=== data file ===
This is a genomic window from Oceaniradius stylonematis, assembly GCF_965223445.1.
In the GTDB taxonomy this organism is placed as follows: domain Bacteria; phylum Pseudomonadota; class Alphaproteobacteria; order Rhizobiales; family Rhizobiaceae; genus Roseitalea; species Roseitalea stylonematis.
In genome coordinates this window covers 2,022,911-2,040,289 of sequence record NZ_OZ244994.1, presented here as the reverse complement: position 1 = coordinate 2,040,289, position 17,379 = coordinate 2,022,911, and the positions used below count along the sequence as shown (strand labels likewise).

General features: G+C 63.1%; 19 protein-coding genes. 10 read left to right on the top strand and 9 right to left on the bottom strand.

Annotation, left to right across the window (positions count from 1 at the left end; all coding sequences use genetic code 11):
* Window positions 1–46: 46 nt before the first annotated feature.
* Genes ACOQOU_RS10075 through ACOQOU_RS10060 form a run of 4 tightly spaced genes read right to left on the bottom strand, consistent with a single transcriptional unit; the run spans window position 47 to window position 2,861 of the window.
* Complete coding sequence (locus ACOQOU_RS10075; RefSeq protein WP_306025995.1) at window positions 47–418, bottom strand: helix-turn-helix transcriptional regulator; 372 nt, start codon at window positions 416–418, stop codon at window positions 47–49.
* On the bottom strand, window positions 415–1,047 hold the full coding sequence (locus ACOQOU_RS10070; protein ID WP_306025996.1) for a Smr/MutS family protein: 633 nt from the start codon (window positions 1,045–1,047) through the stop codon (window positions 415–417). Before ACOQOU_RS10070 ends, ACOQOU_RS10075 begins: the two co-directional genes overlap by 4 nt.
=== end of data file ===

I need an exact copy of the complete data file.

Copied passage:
This is a genomic window from Oceaniradius stylonematis, assembly GCF_965223445.1.
In the GTDB taxonomy this organism is placed as follows: domain Bacteria; phylum Pseudomonadota; class Alphaproteobacteria; order Rhizobiales; family Rhizobiaceae; genus Roseitalea; species Roseitalea stylonematis.
In genome coordinates this window covers 2,022,911-2,040,289 of sequence record NZ_OZ244994.1, presented here as the reverse complement: position 1 = coordinate 2,040,289, position 17,379 = coordinate 2,022,911, and the positions used below count along the sequence as shown (strand labels likewise).

General features: G+C 63.1%; 19 protein-coding genes. 10 read left to right on the top strand and 9 right to left on the bottom strand.

Annotation, left to right across the window (positions count from 1 at the left end; all coding sequences use genetic code 11):
* Window positions 1–46: 46 nt before the first annotated feature.
* Genes ACOQOU_RS10075 through ACOQOU_RS10060 form a run of 4 tightly spaced genes read right to left on the bottom strand, consistent with a single transcriptional unit; the run spans window position 47 to window position 2,861 of the window.
* Complete coding sequence (locus ACOQOU_RS10075; RefSeq protein WP_306025995.1) at window positions 47–418, bottom strand: helix-turn-helix transcriptional regulator; 372 nt, start codon at window positions 416–418, stop codon at window positions 47–49.
* On the bottom strand, window positions 415–1,047 hold the full coding sequence (locus ACOQOU_RS10070; protein ID WP_306025996.1) for a Smr/MutS family protein: 633 nt from the start codon (window positions 1,045–1,047) through the stop codon (window positions 415–417). Before ACOQOU_RS10070 ends, ACOQOU_RS10075 begins: the two co-directional genes overlap by 4 nt.